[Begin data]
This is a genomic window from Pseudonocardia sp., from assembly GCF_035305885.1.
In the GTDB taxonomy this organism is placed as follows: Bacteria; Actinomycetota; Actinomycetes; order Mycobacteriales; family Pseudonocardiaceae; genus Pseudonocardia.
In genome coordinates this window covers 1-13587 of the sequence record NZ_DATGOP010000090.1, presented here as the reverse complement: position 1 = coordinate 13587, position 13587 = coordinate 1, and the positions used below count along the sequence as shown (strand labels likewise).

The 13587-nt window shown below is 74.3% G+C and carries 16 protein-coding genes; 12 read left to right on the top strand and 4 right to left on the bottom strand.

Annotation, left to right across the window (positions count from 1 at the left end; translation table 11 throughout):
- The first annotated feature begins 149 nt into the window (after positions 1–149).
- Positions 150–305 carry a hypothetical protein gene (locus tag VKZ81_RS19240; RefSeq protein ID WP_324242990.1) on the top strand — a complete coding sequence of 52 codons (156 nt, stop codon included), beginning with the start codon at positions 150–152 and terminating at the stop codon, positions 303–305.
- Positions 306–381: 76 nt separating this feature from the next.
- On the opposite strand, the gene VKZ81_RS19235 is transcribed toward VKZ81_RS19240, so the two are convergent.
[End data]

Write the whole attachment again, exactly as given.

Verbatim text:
This is a genomic window from Pseudonocardia sp., from assembly GCF_035305885.1.
In the GTDB taxonomy this organism is placed as follows: Bacteria; Actinomycetota; Actinomycetes; order Mycobacteriales; family Pseudonocardiaceae; genus Pseudonocardia.
In genome coordinates this window covers 1-13587 of the sequence record NZ_DATGOP010000090.1, presented here as the reverse complement: position 1 = coordinate 13587, position 13587 = coordinate 1, and the positions used below count along the sequence as shown (strand labels likewise).

The 13587-nt window shown below is 74.3% G+C and carries 16 protein-coding genes; 12 read left to right on the top strand and 4 right to left on the bottom strand.

Annotation, left to right across the window (positions count from 1 at the left end; translation table 11 throughout):
- The first annotated feature begins 149 nt into the window (after positions 1–149).
- Positions 150–305 carry a hypothetical protein gene (locus tag VKZ81_RS19240; RefSeq protein ID WP_324242990.1) on the top strand — a complete coding sequence of 52 codons (156 nt, stop codon included), beginning with the start codon at positions 150–152 and terminating at the stop codon, positions 303–305.
- Positions 306–381: 76 nt separating this feature from the next.
- On the opposite strand, the gene VKZ81_RS19235 is transcribed toward VKZ81_RS19240, so the two are convergent.